In shocks originating at a depth greater than about 30 kilometers, these latter phases alone are to be used for magnitude determination, since surface waves, such as were used for establishing magnitudes of shallow earthquakes, are small or nearly absent in deep shocks. A further definition was required; a deep shock is taken to have the same magnitude as a shallow shock releasing the same energy in elastic waves. The determination of energy requires calcu– lation from the observed amplitudes and periods, involving assumptions as to the propagation of seismic energy in the interior of the earth. This leads to tabulations and charts (7) connecting amplitudes, periods, and focal depth with magnitude. These tabulations and charts constitute the practical defini– tion of magnitude for deep-focus earthquakes.
Magnitudes for well-observed shocks are usually assigned to the tenth of a unit, with an error ordinarily not exceeding two tenths. For the majority

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of shocks the magnitude is assigned to the nearest quarter unit.
The relation of magnitude M and energy E was discussed repeatedly; ^^ the equation used at present is: log E = 12 ^+^ 1.[]^8^M ^^ The resulting value of log E may be in error by one unit or even more.
A detailed discussion of all large earthquakes since 1904 (when suffi– cient data from reliable instruments first became available) and many smaller shocks has been given in the book Seismicity of the Earth , by Gutenberg and Richter (8). The following discussion is based on the results which have been published in this book.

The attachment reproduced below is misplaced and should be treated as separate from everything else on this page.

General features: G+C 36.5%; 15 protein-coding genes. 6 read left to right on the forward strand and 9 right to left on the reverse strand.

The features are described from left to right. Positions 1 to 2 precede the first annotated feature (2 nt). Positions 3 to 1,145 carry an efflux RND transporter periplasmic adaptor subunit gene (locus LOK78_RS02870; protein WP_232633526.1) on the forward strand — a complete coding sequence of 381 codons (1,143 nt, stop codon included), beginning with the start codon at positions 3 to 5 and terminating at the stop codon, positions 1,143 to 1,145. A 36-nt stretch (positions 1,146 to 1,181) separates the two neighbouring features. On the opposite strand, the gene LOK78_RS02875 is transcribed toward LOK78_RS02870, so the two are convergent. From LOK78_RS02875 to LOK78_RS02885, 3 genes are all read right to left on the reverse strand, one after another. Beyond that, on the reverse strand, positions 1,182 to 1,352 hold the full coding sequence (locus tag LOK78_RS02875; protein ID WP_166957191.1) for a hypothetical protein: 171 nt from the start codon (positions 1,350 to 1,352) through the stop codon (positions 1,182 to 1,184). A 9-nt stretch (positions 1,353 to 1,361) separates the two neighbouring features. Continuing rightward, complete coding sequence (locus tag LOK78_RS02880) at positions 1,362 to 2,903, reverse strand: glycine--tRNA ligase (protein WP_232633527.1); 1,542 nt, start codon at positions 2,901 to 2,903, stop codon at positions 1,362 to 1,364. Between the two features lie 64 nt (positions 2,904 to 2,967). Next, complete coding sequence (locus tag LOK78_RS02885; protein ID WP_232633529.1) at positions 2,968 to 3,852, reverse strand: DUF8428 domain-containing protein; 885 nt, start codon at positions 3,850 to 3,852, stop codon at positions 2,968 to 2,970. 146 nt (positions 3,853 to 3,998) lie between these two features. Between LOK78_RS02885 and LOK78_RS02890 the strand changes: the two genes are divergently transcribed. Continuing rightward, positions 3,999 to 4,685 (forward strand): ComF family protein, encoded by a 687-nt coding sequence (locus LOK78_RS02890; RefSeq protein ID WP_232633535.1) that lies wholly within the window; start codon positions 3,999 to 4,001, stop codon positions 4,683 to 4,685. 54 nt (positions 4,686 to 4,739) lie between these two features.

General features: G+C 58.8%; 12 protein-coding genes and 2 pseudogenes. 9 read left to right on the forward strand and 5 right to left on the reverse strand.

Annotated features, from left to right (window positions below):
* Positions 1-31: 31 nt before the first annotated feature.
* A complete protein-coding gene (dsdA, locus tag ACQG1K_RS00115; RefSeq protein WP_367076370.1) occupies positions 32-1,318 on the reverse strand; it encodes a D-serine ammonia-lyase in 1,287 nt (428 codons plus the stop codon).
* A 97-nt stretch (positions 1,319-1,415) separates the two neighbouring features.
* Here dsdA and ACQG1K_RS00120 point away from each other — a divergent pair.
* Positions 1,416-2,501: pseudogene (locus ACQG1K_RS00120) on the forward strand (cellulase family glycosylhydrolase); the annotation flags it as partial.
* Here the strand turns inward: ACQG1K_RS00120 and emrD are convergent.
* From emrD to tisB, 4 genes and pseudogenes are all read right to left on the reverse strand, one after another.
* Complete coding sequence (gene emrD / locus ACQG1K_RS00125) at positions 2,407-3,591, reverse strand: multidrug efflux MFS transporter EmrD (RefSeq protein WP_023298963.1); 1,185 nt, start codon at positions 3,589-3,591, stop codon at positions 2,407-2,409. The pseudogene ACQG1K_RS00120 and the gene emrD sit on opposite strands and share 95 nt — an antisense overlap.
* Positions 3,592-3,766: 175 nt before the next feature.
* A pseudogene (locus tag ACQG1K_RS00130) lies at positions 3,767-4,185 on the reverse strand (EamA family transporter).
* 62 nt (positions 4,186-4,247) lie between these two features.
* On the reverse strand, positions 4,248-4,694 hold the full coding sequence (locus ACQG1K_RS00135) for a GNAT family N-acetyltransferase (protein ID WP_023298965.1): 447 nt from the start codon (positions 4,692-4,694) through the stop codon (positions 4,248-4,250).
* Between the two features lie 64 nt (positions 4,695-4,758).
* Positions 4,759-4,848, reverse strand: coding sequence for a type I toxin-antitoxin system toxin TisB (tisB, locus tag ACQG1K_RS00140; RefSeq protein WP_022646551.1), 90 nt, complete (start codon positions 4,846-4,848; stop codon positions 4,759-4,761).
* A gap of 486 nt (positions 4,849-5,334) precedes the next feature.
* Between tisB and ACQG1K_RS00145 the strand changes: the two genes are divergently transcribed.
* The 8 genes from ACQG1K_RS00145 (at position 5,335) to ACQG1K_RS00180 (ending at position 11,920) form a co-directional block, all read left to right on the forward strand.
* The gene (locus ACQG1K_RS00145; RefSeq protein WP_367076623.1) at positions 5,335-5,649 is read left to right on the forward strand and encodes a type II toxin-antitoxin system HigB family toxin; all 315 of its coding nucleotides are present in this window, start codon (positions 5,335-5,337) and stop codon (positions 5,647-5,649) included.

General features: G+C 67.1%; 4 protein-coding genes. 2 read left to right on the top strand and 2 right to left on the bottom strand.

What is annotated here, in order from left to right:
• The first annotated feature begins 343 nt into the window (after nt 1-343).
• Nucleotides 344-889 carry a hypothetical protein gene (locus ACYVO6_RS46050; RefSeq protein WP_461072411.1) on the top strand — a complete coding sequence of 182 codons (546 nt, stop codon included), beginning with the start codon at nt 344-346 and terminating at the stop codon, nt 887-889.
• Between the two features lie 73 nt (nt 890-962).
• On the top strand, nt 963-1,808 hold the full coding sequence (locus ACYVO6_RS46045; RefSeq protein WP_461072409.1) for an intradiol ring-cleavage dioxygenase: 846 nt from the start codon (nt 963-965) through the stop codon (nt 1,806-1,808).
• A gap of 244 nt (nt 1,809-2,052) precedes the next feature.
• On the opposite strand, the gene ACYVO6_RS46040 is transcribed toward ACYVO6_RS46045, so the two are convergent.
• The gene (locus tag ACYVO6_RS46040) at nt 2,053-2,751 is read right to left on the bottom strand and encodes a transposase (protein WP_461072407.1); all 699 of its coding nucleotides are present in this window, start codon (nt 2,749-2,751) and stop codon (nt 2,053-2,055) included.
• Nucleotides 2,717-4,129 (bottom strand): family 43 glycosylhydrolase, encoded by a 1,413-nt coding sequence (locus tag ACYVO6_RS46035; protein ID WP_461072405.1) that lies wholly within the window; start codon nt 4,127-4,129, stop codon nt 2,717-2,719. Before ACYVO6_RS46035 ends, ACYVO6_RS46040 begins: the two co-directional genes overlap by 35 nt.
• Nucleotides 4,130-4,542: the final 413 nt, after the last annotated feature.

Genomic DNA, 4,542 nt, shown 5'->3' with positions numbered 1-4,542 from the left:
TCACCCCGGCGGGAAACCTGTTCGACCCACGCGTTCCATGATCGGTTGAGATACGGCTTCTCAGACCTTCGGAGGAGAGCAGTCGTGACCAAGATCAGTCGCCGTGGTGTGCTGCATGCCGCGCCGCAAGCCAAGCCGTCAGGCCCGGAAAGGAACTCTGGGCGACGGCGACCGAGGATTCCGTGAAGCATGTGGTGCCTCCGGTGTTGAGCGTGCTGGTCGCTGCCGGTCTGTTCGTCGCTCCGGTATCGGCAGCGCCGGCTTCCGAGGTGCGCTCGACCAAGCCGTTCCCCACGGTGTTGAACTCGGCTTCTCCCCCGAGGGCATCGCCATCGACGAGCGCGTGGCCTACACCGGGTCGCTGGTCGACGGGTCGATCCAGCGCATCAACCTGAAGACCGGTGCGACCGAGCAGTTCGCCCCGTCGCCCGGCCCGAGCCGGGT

The seismic activity of the arctic area belongs to two major earthquake belts. One of them is the circumpacific belt, the other the belt following the mid-Atlantic ridge and then passing by way of Iceland and across the arctic basin toward Siberia. Figure 1 shows the part of the Pacific belt involved in the seismicity of the arctic area; Figure 2 shows mainly the continuation of the Atlantic belt across the Arctic. In addition to the earthquakes connected with these two major belts, there is a number of usually smaller shocks, many of which are marginal to stable masses such as the Canadian Shield. Other relatively small shocks may be related to the uplift of land after removal of the Pleistocene ice load, as, for example, in Scandinavia. Earthquakes in the neighborhood of the Bering Sea may be related to structural conditions off the coasts of the Bering Sea, since practically all the known shocks of this region are close to these coasts. Very small earthquakes may occur anywhere, and there is no region on earth which can be considered com– pletely free of shocks.
Fig. 1 Seismicity of the North Pacific and Alaska.
Fig. 2 Seismicity of the Arctic Sea and the North Atlantic Ocean.